Kuong Ly wants to be known not only for where he comes from, but for where he’s going.
UCLA School of Law's Kuong Ly wants his immigrant success story to become the norm, not the exception.
The second-year UCLA School of Law student was born in a refugee camp in Vietnam, the child of parents who survived Cambodian dictator Pol Pot’s killing fields in the 1970s. His family resettled as refugees outside Boston in 1990 and lived in public housing, relying on welfare and food stamps.
Despite these disadvantages, Ly excelled in a rigorous public school while working to help support his family, went to Boston College and graduate school in England on scholarships, and, earlier this year, earned a Paul and Daisy Soros Fellowship. It’s awarded to the most accomplished and promising Americans with immigrant backgrounds.
Although Ly's inspiring story follows the classic American tale of how a refugee overcomes odds to achieve success, Ly knows his story is unfinished, and he is determined to shape a much larger narrative.
"I’ve experienced a lot of issues that get debated by policymakers, and, even though the American dream has become more out of reach for most Americans, I feel like my journey is an example of how people can excel when society is willing to invest," Ly said. "But I’m the exception right now, not the standard. The standard needs to change."
It’s that kind of commitment that earned Ly the Soros fellowship. Winners of the annual prize must demonstrate accomplishments that show "creativity, originality and initiative in light of the challenges and opportunities that have been part of the applicant’s immigration story." Cynthia He, who is in the UCLA-Caltech Medical Scientist Training Program pursuing an M.D. and Ph.D. in neuroscience and investigating how the brain develops in an inherited form of autism, also won a Soros fellowship this year. Recipients receive tuition and stipend assistance of up to $90,000 to fund their graduate education. This year, Ly was one of the 30 winners out of more than 1,000 applicants nationwide.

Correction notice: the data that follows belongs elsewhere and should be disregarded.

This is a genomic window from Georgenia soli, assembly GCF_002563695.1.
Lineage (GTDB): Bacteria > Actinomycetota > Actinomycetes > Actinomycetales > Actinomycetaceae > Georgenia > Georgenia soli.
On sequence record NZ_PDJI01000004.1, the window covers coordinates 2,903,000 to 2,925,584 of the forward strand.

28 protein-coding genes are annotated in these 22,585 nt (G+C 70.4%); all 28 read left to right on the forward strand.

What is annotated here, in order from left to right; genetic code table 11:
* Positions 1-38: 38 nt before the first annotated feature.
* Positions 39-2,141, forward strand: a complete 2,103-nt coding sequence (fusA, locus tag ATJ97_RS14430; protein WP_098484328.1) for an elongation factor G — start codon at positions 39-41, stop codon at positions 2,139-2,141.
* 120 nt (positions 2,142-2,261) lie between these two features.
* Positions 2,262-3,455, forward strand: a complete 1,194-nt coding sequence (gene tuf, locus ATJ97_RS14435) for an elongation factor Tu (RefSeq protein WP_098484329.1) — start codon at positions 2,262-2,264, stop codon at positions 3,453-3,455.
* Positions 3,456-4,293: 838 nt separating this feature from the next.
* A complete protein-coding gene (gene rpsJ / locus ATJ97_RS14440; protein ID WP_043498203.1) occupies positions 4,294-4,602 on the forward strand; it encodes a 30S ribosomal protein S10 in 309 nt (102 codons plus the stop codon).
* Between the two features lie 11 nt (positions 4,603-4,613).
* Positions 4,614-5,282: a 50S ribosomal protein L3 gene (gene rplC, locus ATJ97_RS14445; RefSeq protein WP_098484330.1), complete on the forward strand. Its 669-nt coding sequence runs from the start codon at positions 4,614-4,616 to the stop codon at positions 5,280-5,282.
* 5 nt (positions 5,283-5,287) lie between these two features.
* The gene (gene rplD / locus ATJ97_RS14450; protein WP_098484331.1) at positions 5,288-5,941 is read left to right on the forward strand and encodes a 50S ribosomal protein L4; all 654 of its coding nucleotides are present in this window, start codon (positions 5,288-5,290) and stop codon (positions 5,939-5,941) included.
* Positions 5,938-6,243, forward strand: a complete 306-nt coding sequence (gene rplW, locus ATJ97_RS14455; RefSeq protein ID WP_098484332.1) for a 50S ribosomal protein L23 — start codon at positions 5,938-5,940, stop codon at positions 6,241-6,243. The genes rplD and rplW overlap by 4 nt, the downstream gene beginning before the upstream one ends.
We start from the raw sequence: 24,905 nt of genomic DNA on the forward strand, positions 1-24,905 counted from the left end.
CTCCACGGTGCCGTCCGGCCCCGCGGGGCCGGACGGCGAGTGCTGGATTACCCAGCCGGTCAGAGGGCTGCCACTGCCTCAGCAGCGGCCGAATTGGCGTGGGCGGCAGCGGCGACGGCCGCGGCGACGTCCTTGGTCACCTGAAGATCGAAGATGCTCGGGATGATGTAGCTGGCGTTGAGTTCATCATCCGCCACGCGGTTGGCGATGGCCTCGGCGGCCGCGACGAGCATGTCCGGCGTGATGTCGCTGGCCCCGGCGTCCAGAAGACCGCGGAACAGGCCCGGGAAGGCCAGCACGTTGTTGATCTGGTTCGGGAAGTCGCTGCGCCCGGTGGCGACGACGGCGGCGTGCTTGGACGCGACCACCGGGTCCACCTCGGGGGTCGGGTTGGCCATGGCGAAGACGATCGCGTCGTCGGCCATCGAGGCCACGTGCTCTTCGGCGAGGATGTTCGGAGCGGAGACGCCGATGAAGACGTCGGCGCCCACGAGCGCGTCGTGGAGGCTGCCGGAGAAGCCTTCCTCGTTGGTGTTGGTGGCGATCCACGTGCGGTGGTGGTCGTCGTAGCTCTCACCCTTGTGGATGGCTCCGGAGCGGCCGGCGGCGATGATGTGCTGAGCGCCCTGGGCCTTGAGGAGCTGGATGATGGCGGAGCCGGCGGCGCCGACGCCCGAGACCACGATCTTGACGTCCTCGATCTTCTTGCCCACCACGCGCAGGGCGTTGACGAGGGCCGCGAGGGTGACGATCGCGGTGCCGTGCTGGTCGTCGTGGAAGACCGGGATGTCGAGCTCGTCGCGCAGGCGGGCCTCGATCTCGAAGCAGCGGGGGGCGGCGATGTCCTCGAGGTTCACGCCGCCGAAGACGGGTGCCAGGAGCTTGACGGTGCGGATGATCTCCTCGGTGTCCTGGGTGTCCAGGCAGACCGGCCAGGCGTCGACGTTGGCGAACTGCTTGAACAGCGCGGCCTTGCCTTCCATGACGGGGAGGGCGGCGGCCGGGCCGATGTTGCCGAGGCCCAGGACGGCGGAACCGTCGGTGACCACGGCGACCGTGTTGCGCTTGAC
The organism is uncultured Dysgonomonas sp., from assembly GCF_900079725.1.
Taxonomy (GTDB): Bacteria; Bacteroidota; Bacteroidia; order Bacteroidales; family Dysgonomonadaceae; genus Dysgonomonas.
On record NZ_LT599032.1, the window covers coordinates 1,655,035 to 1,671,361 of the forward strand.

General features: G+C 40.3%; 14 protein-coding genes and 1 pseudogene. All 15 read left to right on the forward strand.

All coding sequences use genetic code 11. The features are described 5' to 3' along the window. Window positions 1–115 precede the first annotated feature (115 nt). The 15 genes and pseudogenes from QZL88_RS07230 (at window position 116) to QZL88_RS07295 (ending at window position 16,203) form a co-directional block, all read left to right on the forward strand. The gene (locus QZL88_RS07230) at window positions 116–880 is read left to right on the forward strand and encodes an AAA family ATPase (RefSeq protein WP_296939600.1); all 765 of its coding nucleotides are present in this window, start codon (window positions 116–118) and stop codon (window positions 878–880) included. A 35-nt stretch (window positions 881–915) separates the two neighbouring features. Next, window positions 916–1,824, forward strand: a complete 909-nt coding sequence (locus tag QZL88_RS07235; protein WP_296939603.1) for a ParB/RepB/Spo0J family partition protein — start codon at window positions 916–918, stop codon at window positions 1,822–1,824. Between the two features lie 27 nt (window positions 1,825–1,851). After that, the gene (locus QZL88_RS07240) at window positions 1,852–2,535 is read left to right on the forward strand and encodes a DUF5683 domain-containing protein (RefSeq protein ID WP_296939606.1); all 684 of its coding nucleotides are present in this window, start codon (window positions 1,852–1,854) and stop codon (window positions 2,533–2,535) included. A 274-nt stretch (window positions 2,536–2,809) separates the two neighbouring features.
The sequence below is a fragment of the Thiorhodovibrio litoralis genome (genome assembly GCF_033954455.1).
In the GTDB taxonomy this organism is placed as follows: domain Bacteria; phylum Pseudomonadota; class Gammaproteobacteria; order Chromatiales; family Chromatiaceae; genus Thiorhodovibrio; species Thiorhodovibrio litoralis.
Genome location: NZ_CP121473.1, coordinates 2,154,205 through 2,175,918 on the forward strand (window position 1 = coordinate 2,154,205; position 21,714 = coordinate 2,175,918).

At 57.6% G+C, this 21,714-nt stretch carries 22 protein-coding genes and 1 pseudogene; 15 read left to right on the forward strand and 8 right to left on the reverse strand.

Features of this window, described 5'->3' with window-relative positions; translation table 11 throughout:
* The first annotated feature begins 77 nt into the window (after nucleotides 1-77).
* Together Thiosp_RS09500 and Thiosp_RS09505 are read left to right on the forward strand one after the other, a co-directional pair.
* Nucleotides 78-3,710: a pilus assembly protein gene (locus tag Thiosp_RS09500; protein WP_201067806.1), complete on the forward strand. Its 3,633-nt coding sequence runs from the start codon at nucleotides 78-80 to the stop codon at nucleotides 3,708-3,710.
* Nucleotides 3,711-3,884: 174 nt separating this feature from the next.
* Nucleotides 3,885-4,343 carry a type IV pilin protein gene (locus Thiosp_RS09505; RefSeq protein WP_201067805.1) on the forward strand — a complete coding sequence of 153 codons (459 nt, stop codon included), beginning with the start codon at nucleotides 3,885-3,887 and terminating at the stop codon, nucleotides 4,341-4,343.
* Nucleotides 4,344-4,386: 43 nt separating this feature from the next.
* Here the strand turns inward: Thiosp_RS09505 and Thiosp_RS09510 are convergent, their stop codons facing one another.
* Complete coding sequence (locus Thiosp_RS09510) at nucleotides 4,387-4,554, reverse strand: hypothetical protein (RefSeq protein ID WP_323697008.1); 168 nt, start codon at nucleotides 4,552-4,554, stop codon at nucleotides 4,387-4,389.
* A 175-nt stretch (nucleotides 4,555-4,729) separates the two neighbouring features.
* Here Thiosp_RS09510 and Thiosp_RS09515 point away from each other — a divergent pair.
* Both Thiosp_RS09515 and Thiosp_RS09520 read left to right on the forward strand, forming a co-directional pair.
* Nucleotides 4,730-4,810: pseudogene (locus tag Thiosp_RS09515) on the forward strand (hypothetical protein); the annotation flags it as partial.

Ly and his family were brought to the United States by a religious resettlement organization in the Boston suburb of Lexington. Growing up as a refugee in an affluent, mostly white area was difficult. Ly said that he and his family faced discrimination and that some of his teachers weren’t always prepared for the challenges new immigrants faced.
"The public education system isn’t trained to handle a kid who has only known war and poverty before stepping foot into a classroom for the first time," Ly said. "How do you teach a kid to read when there are no books in his household? How do you have a parent-teacher conference when the parents don’t have the time to meet with the teacher [because they have to work] or don’t speak English?"
But Ly turned apparent disadvantages into opportunities. Going to a high school where everyone was expected to attend college helped Ly realize the importance of higher education, even though college wasn’t a priority for his parents. Though they were loving and supportive, they were preoccupied with meeting the family’s basic needs, he said.
"Not dropping out of school was probably good enough," said Ly, noting that, among the population of resettled Cambodian refugees in the United States, many teens end up dropping out of school, which makes them more likely to have run-ins with the law.
And while the vast majority of his high school classmates didn’t need to work, Ly typically put in more than 25 hours a week in office jobs to help support his family. Having to work for everything instilled a focused determination and exposed him to experiences that shaped his future and ultimately led him to UCLA.